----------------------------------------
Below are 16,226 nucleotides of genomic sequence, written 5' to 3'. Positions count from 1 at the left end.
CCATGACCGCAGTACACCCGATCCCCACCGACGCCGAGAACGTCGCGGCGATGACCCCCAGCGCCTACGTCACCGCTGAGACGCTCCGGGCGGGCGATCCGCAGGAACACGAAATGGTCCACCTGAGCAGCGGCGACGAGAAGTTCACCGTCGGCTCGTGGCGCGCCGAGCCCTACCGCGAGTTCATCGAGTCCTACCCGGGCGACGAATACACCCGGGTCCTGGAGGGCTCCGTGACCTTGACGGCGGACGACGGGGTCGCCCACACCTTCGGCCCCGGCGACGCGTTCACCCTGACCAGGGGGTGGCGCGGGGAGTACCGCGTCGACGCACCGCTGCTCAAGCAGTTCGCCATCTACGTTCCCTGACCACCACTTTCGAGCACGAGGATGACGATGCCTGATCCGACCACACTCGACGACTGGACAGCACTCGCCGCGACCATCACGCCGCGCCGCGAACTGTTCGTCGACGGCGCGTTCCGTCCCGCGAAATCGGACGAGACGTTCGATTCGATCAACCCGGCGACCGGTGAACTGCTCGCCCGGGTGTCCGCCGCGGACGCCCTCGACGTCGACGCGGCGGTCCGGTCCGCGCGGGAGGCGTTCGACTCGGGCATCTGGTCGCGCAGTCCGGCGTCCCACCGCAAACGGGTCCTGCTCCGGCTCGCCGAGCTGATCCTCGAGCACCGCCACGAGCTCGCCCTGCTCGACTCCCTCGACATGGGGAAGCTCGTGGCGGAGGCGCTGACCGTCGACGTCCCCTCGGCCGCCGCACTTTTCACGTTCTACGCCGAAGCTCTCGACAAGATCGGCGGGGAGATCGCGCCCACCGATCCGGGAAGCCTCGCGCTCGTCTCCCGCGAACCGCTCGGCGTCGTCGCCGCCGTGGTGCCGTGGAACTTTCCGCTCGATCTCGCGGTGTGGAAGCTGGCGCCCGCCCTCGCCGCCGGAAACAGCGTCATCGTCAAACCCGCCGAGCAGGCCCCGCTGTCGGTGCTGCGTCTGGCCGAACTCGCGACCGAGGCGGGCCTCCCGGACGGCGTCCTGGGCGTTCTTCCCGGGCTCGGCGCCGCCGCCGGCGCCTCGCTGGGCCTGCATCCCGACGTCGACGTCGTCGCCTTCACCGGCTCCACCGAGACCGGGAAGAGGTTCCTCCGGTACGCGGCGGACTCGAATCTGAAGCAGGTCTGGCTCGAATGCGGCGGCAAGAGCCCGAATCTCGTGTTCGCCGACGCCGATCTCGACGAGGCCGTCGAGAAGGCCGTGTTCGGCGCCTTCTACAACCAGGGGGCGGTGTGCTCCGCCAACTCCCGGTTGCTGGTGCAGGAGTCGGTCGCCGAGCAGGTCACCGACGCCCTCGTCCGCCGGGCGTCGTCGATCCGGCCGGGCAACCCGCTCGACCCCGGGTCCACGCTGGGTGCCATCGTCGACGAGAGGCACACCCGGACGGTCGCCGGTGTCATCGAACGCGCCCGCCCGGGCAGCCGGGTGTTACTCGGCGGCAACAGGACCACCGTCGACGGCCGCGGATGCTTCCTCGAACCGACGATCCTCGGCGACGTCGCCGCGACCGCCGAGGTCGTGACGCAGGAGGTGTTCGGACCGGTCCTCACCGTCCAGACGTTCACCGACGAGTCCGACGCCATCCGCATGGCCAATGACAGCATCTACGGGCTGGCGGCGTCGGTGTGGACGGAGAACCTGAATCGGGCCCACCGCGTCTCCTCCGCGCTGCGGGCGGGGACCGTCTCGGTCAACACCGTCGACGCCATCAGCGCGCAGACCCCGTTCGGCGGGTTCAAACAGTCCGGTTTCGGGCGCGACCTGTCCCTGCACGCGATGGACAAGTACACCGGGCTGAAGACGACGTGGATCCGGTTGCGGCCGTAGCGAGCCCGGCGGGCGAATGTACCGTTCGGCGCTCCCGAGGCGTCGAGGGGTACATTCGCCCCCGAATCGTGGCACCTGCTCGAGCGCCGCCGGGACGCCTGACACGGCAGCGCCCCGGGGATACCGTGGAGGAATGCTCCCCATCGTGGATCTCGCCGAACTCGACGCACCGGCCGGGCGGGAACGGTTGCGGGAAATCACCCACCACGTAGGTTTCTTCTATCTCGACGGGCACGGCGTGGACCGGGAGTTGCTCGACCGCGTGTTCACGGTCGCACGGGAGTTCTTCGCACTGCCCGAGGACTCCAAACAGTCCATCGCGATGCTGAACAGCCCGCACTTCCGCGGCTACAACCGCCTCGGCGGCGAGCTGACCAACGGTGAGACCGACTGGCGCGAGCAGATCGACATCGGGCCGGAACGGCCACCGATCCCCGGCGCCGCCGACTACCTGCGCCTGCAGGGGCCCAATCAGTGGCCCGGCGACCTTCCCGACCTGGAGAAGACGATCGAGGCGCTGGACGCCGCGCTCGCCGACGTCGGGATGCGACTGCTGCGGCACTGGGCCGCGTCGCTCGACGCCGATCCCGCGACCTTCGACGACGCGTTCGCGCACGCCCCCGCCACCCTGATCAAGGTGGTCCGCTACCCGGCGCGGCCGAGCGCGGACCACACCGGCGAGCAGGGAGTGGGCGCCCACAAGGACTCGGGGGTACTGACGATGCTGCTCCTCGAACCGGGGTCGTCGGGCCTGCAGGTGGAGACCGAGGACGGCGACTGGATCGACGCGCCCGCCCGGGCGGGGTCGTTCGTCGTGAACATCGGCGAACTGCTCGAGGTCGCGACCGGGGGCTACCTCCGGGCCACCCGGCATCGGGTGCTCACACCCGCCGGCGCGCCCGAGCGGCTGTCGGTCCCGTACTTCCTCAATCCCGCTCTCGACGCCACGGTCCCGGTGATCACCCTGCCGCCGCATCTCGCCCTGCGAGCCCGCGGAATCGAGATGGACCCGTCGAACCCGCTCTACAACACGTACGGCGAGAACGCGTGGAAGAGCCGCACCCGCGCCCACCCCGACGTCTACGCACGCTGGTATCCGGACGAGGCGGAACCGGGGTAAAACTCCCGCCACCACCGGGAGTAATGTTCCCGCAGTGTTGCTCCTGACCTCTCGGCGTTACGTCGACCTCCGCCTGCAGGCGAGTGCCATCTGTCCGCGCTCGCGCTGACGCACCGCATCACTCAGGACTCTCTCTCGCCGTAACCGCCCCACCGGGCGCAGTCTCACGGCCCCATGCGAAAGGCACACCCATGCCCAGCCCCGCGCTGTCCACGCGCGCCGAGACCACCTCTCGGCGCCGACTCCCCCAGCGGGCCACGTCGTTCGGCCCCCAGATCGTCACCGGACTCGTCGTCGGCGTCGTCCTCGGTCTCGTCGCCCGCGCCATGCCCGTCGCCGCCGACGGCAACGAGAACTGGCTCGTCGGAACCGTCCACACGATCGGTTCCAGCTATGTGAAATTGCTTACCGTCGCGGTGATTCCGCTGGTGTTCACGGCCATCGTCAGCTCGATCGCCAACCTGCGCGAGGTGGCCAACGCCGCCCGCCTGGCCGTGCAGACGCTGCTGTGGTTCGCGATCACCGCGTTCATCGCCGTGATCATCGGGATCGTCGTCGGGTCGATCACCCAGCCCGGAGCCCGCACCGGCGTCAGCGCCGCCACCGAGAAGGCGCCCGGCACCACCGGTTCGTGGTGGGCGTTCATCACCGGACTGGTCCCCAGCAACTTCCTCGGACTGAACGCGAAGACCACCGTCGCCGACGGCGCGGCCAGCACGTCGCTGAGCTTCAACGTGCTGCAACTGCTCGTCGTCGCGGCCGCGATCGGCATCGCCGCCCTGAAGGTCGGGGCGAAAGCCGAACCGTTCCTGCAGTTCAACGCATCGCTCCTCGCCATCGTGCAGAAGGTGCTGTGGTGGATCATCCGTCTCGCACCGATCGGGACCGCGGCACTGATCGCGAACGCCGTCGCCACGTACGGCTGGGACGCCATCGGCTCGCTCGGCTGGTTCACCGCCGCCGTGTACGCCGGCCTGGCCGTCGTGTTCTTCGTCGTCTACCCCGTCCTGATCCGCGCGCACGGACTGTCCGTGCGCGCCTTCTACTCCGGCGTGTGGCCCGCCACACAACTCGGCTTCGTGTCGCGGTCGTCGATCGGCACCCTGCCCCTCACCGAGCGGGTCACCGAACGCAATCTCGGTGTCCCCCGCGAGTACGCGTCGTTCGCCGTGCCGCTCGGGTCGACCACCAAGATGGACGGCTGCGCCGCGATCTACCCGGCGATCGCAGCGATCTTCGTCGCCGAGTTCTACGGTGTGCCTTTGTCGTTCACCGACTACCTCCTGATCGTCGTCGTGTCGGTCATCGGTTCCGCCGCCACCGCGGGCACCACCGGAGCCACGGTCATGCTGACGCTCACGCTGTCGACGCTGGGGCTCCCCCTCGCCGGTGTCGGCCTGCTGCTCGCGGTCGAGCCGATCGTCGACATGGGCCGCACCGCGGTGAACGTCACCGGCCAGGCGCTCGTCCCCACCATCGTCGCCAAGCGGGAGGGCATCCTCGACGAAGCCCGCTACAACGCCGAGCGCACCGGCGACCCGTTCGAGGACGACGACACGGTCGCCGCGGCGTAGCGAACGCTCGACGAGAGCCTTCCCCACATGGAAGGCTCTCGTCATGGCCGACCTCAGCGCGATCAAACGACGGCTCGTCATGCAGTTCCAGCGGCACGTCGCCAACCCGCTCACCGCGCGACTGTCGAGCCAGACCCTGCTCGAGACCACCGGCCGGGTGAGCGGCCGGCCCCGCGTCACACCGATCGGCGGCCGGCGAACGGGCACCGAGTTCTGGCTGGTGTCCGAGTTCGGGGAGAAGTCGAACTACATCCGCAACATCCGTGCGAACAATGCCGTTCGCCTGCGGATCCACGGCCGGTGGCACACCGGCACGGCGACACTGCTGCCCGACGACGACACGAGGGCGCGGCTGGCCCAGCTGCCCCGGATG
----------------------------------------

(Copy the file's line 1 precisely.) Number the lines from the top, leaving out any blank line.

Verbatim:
Below are 16,226 nucleotides of genomic sequence, written 5' to 3'. Positions count from 1 at the left end.